I have a long-standing love affair with Bristol. When I think about it, the Wills Memorial Building, which takes pride of place at the top of Park Street, is the recurring motif. When I first saw it, for my interview, to be granted a place in the Law Faculty – sometime in November 1974 – on a grey and chilly day, I was intimidated by its grandeur.
But a place I obtained and, from that moment, the events of this week had a sort of inexorable feel about them. But first a trip down memory lane to a more sepia-tinged age.
What would you say these four people are thinking? Pride, certainly, from those on the far left and right. Anxiety of a parental faux pas from the begowned one in the middle and boredom from the other middle-man. The building behind is obviously grand if a bit stained and there’s some sort of aircon unit stuck on the side. The grass look a tad tired too.
Obtaining a degree in law in 1979 was no mean achievement and rightly celebrated. But back then, as we hurtled from the winter of strikes and discontent into the evisceration of most things on the altar or Thatcherism, the stability of getting a degree was a small oasis of calm. Terrorist had bombed the main stations at Victoria and Paddington, inflation was soaring and the idea of buying your own home something of a pipe dream. 21 people applied for every job available. Youthful optimism was tempered but not destroyed. There was a future, albeit uncertain.
The Textiliste, who appears in the above has never been one to get too het up. The sun will probably rise and then let’s see where we are, would have been and still is her motto. Enjoy the day. Carpe whatever is going.
The year before that old picture above, this ridiculous fop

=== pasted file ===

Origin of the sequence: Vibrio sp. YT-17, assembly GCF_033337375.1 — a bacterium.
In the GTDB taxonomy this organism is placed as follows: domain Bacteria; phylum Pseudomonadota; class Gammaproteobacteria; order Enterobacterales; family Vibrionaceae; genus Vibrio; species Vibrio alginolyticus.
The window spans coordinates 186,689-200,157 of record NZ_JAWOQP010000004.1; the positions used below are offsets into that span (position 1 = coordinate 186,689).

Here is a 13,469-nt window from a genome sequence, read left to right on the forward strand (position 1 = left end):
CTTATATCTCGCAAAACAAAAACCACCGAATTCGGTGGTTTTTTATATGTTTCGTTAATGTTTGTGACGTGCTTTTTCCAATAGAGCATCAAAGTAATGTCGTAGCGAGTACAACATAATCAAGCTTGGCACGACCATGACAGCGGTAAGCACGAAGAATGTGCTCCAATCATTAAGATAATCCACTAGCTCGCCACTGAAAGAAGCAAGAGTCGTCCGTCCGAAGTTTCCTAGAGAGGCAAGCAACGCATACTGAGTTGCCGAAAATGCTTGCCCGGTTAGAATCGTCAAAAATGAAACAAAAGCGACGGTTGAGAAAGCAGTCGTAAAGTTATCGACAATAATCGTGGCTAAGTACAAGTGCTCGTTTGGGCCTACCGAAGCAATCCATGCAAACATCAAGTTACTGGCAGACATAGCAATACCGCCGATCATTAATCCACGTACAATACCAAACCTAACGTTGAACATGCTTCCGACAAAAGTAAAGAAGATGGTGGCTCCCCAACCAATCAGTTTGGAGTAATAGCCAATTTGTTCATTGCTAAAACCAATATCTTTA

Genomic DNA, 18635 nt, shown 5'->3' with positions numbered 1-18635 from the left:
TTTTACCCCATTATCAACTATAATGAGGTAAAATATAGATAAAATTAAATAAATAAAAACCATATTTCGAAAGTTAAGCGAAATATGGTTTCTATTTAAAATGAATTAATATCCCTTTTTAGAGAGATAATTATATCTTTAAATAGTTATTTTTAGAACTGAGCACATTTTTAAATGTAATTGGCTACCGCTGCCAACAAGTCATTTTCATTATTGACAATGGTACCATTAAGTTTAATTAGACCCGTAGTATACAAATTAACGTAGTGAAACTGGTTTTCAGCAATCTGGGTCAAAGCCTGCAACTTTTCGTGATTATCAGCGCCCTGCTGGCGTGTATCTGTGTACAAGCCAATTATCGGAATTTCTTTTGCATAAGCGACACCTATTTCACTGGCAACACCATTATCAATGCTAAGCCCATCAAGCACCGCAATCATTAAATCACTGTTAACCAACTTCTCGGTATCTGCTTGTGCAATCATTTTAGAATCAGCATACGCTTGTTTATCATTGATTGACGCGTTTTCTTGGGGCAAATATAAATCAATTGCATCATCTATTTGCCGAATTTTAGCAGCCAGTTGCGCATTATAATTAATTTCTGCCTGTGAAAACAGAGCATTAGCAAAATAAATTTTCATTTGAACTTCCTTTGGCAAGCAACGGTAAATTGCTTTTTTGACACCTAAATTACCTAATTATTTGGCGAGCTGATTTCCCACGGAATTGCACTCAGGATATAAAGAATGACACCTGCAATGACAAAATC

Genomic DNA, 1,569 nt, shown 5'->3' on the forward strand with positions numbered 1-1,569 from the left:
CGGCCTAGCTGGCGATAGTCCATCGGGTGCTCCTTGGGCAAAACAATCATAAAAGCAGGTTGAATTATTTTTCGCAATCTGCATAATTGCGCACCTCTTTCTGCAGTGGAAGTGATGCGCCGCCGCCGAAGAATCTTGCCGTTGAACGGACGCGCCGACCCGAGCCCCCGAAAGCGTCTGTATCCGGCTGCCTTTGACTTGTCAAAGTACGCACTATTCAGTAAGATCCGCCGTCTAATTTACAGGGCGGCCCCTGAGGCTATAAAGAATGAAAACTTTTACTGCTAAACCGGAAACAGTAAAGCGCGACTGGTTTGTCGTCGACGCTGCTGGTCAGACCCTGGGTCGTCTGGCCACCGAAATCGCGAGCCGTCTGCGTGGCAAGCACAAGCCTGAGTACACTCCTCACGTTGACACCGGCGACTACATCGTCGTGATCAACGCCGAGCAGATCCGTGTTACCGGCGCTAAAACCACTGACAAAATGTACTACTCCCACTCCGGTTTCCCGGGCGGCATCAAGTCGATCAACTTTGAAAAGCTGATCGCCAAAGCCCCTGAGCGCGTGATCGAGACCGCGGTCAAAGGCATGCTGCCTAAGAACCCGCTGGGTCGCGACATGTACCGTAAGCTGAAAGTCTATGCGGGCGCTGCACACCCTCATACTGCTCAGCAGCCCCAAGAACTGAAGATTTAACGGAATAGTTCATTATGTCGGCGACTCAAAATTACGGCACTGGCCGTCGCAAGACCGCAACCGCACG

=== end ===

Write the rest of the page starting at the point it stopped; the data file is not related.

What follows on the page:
passed through the same portal on his way to a degree in law with a similar anxiety that his parents didn’t let him down and and an unrestrained optimism that it’d be fine. Whatever it was. You can see the graduations then were sparse affairs with none of the fripperies of today.
Maybe if I’d been more dog, back then…? Mum would have understood. Or maybe it was the Bristolian air that does that to you, brings out the puppy. It has always been inspiring and welcoming, at least I think so. I love going back.
Thursday was therefore a day of contrasts. It was a watershed; a day that marked the end and also the beginning.
The end of trips up and down the M4 with packed cars and maudlin Dog forced to sit in the boot for three hours; the end of reprising my three glorious years of growing up and seeing a different future to the parochial corners of the New Forest. The end of academic holidays dictating family events. The end of children in the pre-gainful employment phase of their lives.
But very much a beginning. The beginning of a new professional career. The beginning of another chapter in our family’s endeavours.
And a mere blip on the continuum that is ‘Dad, can I grab a lift…?’ It remains in the top five questions asked of a parent of the post-tween child, along with ‘What’s for dinner?’ ‘What are you wearing?’ ‘Do you have to dance?’ and ‘What do you mean, you’ll be away?’
The Vet graduated on Thursday
The degree was awarded in the same Great hall where I and the Textiliste received our degrees.
Much was made this time of celebration and enjoyment, whooping and hollering being encouraged. Not so much back in the 1970s. It was a poignant reminder of tradition though.
Vets do things to the max so the formalities continued necessitating an unholy dash across the Somerset countryside to the Vet hospital at Langford where the Vets were admitted to their profession.
They all stood and took the oath, which ends with…
‘And above all my constant endeavour will be to ensure the health and welfare of animals committed to my care.’
No, I wasn’t exactly dry-eyed.
She has lovely friends and we met their parents and swapped stories over strawberries and cream. I did that, in 1978. I sat on the grass as my parents positively glowed and was pleased they were there. I realised they couldn’t embarrass me because their delight was so genuine, so patent.
The Vet hugged everyone; so did I. maybe I overshared but what the heck. The buttons on my shirt were bursting with delight.
We took many photos as you will have seen as you’ve scrolled down this far. This one attempted to reprise the one at the top.
I rather failed to mimic my father in law’s pose. Though the others captured the essence I think. Oh well. He’d have understood; we both could barely keep still so much did we love the moment. One I will remember while I can still remember.